A new perspective going into a remote learning environment


Illustration by Gisselle Flores

By Gisselle Flores, Opinions Editor

For American students, the high school experience has always been glorified in coming-of-age movies, TV shows, and songs about how limited our years of youth are. This year’s remote learning plan has made it difficult for students to imagine themselves living out a psychically interactive experience with their classmates, and it can be draining to think about memories that could have been made at Lane. Moreover, it can be difficult trying to find the positivity within all of the chaos that has and will unravel this year.

This school year, it will be hard for students to transition to an online learning experience for the entirety of the year. It will be a challenge trying to get to know the students in your classes as well as a challenge for the teachers to get to know their students.

All 4,000 of Lane’s students are in this bubble of uncertainty for the school year. Many students, including myself, will be struggling with motivation, concentration and connection to their classmates. In a couple of weeks, frustration will be an understatement when describing the school year. 

Students and staff should allow themselves to feel frustrated and defeated just as they would regardless of how classes are being taught this year. Students and staff should allow themselves to wish circumstances were different, even though there is nothing they can do about it now.

Students and staff should remember that this is only a temporary situation. CPS students are learning through online classes this year for the greater good, and it is one step closer to the end of this pandemic. 

Though remote learning is for the greater good, it doesn’t negate the impact that it’s had on students’ learning experience. Over the summer, I often found myself reminiscing about the “year that could’ve been.”

 As someone in Lane’s graduating class of 2021, my senior year has always seemed like the most rewarding year of the four, after weaving through a newfound independence freshman year, getting the hang of the high school experience sophomore year, the pressure of junior year, there is, at last, the relief of senior year. With senior year comes the excitement and the stress of planning a future and trying to make the most out of the last year that you’ll have before you chase after said planned future. Witnessing traditions such as the senior prank, ditch day, Decision Day, and prom as an underclassman has made me look forward to participating in them for my final year of high school. Now, it will be a new and different experience carrying these traditions on through Google Classroom.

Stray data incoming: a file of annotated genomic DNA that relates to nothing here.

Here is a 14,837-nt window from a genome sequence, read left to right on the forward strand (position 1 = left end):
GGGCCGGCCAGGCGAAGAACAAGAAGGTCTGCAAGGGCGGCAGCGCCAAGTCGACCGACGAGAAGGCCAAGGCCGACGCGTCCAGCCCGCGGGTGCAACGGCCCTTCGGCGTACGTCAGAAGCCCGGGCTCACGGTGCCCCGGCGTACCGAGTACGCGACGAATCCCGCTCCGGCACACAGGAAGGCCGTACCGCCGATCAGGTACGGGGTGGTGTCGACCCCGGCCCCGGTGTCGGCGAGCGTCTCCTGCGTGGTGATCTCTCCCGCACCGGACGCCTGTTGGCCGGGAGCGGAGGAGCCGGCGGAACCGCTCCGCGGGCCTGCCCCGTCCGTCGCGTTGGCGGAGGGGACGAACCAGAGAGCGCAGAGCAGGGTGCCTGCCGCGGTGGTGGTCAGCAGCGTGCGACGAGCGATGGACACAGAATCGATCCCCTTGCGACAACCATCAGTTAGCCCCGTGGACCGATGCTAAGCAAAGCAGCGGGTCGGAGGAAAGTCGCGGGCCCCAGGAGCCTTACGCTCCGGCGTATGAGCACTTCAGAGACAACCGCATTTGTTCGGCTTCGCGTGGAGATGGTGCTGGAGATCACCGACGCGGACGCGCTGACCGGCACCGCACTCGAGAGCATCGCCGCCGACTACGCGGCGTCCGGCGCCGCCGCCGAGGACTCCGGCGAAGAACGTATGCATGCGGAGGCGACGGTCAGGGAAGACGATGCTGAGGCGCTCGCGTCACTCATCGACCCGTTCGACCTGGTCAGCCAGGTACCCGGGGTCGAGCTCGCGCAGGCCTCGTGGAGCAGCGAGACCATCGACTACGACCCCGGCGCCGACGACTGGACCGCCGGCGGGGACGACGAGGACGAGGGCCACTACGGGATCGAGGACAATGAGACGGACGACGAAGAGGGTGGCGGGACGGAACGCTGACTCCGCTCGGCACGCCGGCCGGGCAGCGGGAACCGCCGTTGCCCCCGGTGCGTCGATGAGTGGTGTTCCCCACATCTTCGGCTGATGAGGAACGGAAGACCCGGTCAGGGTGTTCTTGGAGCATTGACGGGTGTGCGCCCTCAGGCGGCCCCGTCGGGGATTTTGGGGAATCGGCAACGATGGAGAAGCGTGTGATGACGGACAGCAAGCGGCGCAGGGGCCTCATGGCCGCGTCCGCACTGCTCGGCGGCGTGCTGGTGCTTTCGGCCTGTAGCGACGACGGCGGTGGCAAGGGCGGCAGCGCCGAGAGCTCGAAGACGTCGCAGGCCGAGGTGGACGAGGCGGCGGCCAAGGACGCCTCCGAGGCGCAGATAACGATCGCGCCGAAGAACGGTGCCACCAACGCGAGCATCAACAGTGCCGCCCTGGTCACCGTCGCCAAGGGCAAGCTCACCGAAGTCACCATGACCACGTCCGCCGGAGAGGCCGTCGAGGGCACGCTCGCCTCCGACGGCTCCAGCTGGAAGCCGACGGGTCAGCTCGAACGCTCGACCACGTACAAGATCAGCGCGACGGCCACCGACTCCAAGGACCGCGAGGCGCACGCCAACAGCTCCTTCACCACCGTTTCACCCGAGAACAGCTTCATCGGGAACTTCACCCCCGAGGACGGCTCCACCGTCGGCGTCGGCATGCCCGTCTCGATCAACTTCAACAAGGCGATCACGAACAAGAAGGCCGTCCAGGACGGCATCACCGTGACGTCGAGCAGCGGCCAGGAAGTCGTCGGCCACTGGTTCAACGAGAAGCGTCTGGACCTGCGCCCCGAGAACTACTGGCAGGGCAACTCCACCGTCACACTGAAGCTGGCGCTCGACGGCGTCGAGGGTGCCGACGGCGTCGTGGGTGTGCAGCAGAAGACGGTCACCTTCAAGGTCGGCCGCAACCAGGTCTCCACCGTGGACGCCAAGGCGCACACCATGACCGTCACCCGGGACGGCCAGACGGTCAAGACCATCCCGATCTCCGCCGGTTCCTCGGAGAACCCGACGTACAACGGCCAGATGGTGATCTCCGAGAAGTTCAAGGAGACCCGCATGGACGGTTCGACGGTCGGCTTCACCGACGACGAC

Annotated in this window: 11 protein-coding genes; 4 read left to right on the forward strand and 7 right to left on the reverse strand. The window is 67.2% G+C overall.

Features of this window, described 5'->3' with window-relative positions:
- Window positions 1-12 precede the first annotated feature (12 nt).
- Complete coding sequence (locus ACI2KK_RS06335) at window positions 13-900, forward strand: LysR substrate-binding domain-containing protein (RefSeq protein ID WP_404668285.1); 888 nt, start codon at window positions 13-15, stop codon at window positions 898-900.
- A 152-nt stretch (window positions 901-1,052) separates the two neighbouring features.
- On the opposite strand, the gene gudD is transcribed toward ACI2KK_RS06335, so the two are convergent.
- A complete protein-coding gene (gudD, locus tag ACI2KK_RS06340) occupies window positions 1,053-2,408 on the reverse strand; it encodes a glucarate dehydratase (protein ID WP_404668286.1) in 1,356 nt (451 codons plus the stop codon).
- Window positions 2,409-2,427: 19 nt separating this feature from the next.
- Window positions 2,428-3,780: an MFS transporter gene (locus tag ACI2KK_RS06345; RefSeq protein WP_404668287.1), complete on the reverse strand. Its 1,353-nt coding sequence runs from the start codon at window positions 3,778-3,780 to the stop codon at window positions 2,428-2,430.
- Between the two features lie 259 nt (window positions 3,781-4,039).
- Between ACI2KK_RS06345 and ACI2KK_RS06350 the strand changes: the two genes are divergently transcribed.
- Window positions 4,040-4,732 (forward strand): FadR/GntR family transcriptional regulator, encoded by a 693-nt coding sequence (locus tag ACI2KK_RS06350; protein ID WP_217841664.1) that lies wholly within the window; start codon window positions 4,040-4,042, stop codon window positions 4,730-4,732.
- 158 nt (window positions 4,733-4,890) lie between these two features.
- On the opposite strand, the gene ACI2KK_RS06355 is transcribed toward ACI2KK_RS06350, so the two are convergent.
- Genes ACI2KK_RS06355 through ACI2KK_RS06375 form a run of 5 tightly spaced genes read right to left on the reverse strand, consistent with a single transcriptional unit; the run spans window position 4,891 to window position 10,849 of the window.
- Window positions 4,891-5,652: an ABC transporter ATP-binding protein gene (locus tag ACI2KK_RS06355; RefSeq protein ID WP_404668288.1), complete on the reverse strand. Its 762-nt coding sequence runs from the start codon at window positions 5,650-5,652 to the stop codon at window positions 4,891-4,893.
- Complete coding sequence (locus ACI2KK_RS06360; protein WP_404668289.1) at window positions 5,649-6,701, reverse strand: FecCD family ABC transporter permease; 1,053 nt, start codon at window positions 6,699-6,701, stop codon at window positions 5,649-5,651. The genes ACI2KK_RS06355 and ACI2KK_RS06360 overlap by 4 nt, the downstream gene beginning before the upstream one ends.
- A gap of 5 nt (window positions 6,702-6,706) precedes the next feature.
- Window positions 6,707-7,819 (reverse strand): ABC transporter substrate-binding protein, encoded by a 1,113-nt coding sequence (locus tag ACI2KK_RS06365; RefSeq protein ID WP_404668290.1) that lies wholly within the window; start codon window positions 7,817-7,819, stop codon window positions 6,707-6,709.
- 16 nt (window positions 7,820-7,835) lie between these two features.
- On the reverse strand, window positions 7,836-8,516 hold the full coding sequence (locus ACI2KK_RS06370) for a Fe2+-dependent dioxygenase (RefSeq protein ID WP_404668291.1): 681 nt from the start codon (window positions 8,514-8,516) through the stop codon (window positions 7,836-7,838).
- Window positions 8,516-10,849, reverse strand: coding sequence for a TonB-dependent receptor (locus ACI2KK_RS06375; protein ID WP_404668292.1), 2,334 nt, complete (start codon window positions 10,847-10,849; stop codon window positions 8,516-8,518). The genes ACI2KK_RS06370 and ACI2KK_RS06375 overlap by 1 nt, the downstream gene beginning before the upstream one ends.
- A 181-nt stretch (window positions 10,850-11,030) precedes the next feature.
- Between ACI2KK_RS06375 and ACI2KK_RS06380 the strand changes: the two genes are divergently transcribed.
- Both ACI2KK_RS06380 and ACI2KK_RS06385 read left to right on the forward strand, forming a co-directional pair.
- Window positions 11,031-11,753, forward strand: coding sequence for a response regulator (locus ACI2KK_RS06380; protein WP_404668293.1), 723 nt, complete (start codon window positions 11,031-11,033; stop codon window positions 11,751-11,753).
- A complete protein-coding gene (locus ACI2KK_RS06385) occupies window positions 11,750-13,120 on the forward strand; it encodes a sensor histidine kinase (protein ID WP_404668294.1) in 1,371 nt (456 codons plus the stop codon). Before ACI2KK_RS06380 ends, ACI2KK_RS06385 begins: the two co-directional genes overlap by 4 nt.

As a senior, I think of everything my graduating class will miss out on and it brings such a bittersweet feeling. As it’s my final year of high school, remote learning has been a reminder to appreciate the circumstances I am content with because of how quickly things can change. Something as consistent as school changed so quickly.

A pandemic wasn’t something that I anticipated having to experience in my lifetime. I wasn’t prepared to finish my junior year online, to have to reduce my summer activities to stay as safe as possible, and I wasn’t prepared for this pandemic to become my new normal.

This school year will be a time of self-reflection, the school year that each student makes it out to be. Students will have more time to get to know themselves better, and as a senior, I have one more year to figure myself out before I go to college and am faced with a new environment to grow into.

Rather than wishing I would be practicing for I-Days in the winter, I’ll be grateful I don’t have to take an hour-long train ride to school and back home every day. Rather than wishing I was sitting by the lockers before first period with my friends, I will be grateful I won’t have to walk around the school in a clueless fashion to find my classes for that year. Rather than wishing I was taking in-person classes this year, I will be grateful that I have access to online classes and learning tools, and I will be grateful to myself and my classmates for taking these next steps towards the end of the pandemic.

Rather than letting myself be consumed by the negatives of our new average school day, I will refocus this energy into an appreciation for the smaller things that make our new circumstances worthwhile. It’s not how I expected my senior year to go, but now it will be my definition of looking at things as the glass is half-full.

While it is understandable that CPS is taking the remote learning approach due to the rising COVID-19 case numbers in Illinois, it doesn’t take away the fact that students are losing special experiences this school year. Negative feelings towards remote learning are justified, but it is important to remember that an approach to the pandemic is out of the hands of students. The best thing to do is to maintain proper social distancing guidelines this school year and wear a mask.